As patients, we all know that millions (billions?) of dollars get thrown around in the Pharma and healthcare industries that may not ever touch us directly. Are all those dollars spent on marketing and research really providing the value they propose? Two related posts/discussions by industry insiders caught my eye lately:
The Downside (and Upside) of Drug Ads
NEWSFLASH: FDA Clears Dexcom Share Direct
Dexcom gets regulatory approval of its 'on-the-go' mobile apps for CGM data-sharing.
State of the Union: It's Time to Cure Diabetes
President launching new precision medicine initiative to better treat, cure diseases like diabetes.
'Robotic Pancreas' Appears On American Idol
Carlos Santana's nephew Adam Lasher shows off Dexcom G4 during live performance.
In this piece from the Wall St. Journal Health Blog, Novartis CEO Dan Vasella admits that TV and magazine drug ads may be creating unreasonable expectations. Ya think?
"As a seller, you want to promote the benefit and not so much the potential downside... (the pharmaceutical industry doesn't) show advertisements where drugs are being portrayed as serious, potentially dangerous interventions. Instead, it's all with the people happy and healthy and hugging each other, and it's the sun and flowers."
Still, Vasella claims the ads "serve an important public health function, by getting people to go see the doctor about serious health risks, such as high blood pressure and high cholesterol, that often go undiagnosed and untreated."
I don't know about you, but no rosy, happy people touting drugs on TV ever got me to think seriously about going to the doctor. What got me to the doctor was SYMPTOMS. Admittedly, it would be great if we could motivate people to practice better preventative measures, but I must take issue with the notion that upwards of $58 billion per year in promotions for specific drugs are the right tools here. What say you?
Will Comparative Effectiveness Research Help Patients?
Legendary medblogger Kevin Pho penned this op-ed article for USA Today, in which he takes a doctor's view of studies designed to compare and contrast the effectiveness of similar drugs, medical devices and procedures. The Obama administration has set aside $1.1 billion for this kind of research (still a droplet compared to the money spent on promotions - see above).
Here's how this research could help, according to The American College of Physicians: by potentially "reducing unwarranted variations in treatment among providers, increasing patient accuracy in expected treatment outcomes, and providing patients with greater comfort in the treatment choice made."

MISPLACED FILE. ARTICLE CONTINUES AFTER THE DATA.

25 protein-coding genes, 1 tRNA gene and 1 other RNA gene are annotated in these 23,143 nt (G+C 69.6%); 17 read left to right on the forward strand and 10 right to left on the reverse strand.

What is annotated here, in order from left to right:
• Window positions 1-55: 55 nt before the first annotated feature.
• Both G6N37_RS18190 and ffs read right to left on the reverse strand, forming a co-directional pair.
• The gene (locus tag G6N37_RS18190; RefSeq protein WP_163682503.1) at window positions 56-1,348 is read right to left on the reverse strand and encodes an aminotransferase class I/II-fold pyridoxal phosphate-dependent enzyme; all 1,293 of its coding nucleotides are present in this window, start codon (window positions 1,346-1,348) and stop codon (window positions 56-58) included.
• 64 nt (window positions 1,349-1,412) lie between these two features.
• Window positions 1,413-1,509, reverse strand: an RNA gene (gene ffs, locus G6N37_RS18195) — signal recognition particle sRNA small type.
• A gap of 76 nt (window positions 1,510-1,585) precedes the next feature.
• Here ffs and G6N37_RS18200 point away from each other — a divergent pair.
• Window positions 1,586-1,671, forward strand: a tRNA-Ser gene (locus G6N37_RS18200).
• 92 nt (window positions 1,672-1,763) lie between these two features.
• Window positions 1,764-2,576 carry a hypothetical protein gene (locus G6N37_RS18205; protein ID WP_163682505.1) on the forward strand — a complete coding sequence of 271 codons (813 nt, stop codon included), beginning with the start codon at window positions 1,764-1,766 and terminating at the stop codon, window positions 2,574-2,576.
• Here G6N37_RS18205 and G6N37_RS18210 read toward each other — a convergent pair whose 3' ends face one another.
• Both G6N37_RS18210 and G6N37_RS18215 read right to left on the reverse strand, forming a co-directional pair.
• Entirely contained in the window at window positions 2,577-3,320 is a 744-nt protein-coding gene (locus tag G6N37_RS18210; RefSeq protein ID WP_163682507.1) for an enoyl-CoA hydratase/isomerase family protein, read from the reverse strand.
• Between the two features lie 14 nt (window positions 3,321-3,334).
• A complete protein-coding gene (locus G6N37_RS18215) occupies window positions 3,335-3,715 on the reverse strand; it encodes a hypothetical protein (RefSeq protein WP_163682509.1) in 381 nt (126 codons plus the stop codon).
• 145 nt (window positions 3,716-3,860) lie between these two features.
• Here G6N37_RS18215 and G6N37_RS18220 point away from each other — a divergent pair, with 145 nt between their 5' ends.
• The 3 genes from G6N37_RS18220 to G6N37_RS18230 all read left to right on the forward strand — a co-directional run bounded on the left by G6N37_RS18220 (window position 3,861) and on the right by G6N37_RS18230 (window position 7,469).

Good. I get that. BUT some groups are worried that this research could provide fodder for insurance companies looking to ration coverage by denying patients access to certain treatments or drugs. Also, research itself is imperfect. Minorities tend to be underrepresented in these studies, and large-scale trials take forever ... um, years to complete, so the issue could become irrelevant before the study's even complete.
And the bigger problem is an even more basic one: Will doctors be willing to incorporate this new research in their daily practice? There's no law that says they have to. There's only a U.S. Preventive Services Task Force made up of primary-care physicians -- "an independent, government-sponsored body that provides preventive care recommendations based on rigorous assessments of the available evidence." But its recommendations are not binding.
Still, Kevin MD believes that this research will help doctors sort through the "increasing array of diagnostic and treatment options" and ultimately make better choices for their patients.
Thinking it over, this kind of research seems to have far more value to patients than the typical one-sided drug studies usually conducted, in which Pharma companies simply test their own drugs on a bunch of patients and report the (typically glowing) results. With comparative studies, we can at least get some sense of drugs and treatments stack up against each other. Which is patient-critical info that's been sorely missing in the past. What say you there, Patient Friends?